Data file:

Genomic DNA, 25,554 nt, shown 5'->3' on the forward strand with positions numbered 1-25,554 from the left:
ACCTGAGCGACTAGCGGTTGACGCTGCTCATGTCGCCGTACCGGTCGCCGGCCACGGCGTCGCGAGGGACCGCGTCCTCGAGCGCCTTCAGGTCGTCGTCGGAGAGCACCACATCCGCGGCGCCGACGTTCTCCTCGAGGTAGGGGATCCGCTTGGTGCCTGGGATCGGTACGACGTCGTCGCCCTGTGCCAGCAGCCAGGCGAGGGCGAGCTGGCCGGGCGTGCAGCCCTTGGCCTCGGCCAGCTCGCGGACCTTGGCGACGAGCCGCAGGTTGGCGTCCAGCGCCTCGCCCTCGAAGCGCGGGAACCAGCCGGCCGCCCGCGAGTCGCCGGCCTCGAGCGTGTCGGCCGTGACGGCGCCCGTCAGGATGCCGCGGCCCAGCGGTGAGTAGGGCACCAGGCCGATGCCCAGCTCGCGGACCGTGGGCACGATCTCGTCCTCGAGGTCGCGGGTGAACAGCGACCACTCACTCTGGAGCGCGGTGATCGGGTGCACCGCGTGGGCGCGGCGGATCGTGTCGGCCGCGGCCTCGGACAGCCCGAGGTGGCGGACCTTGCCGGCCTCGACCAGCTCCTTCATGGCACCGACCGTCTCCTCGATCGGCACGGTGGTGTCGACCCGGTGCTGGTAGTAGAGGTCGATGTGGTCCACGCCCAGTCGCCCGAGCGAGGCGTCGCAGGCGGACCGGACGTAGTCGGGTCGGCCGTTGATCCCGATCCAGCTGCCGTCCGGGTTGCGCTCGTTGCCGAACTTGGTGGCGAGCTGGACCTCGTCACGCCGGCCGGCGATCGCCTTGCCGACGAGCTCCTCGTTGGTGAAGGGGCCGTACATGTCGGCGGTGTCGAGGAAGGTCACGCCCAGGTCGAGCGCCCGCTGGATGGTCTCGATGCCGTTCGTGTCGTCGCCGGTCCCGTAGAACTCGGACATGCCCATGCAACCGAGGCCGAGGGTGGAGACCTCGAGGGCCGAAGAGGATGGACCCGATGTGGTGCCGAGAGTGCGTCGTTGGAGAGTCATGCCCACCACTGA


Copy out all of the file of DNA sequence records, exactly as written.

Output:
Genomic DNA, 25,554 nt, shown 5'->3' on the forward strand with positions numbered 1-25,554 from the left:
ACCTGAGCGACTAGCGGTTGACGCTGCTCATGTCGCCGTACCGGTCGCCGGCCACGGCGTCGCGAGGGACCGCGTCCTCGAGCGCCTTCAGGTCGTCGTCGGAGAGCACCACATCCGCGGCGCCGACGTTCTCCTCGAGGTAGGGGATCCGCTTGGTGCCTGGGATCGGTACGACGTCGTCGCCCTGTGCCAGCAGCCAGGCGAGGGCGAGCTGGCCGGGCGTGCAGCCCTTGGCCTCGGCCAGCTCGCGGACCTTGGCGACGAGCCGCAGGTTGGCGTCCAGCGCCTCGCCCTCGAAGCGCGGGAACCAGCCGGCCGCCCGCGAGTCGCCGGCCTCGAGCGTGTCGGCCGTGACGGCGCCCGTCAGGATGCCGCGGCCCAGCGGTGAGTAGGGCACCAGGCCGATGCCCAGCTCGCGGACCGTGGGCACGATCTCGTCCTCGAGGTCGCGGGTGAACAGCGACCACTCACTCTGGAGCGCGGTGATCGGGTGCACCGCGTGGGCGCGGCGGATCGTGTCGGCCGCGGCCTCGGACAGCCCGAGGTGGCGGACCTTGCCGGCCTCGACCAGCTCCTTCATGGCACCGACCGTCTCCTCGATCGGCACGGTGGTGTCGACCCGGTGCTGGTAGTAGAGGTCGATGTGGTCCACGCCCAGTCGCCCGAGCGAGGCGTCGCAGGCGGACCGGACGTAGTCGGGTCGGCCGTTGATCCCGATCCAGCTGCCGTCCGGGTTGCGCTCGTTGCCGAACTTGGTGGCGAGCTGGACCTCGTCACGCCGGCCGGCGATCGCCTTGCCGACGAGCTCCTCGTTGGTGAAGGGGCCGTACATGTCGGCGGTGTCGAGGAAGGTCACGCCCAGGTCGAGCGCCCGCTGGATGGTCTCGATGCCGTTCGTGTCGTCGCCGGTCCCGTAGAACTCGGACATGCCCATGCAACCGAGGCCGAGGGTGGAGACCTCGAGGGCCGAAGAGGATGGACCCGATGTGGTGCCGAGAGTGCGTCGTTGGAGAGTCATGCCCACCACTGA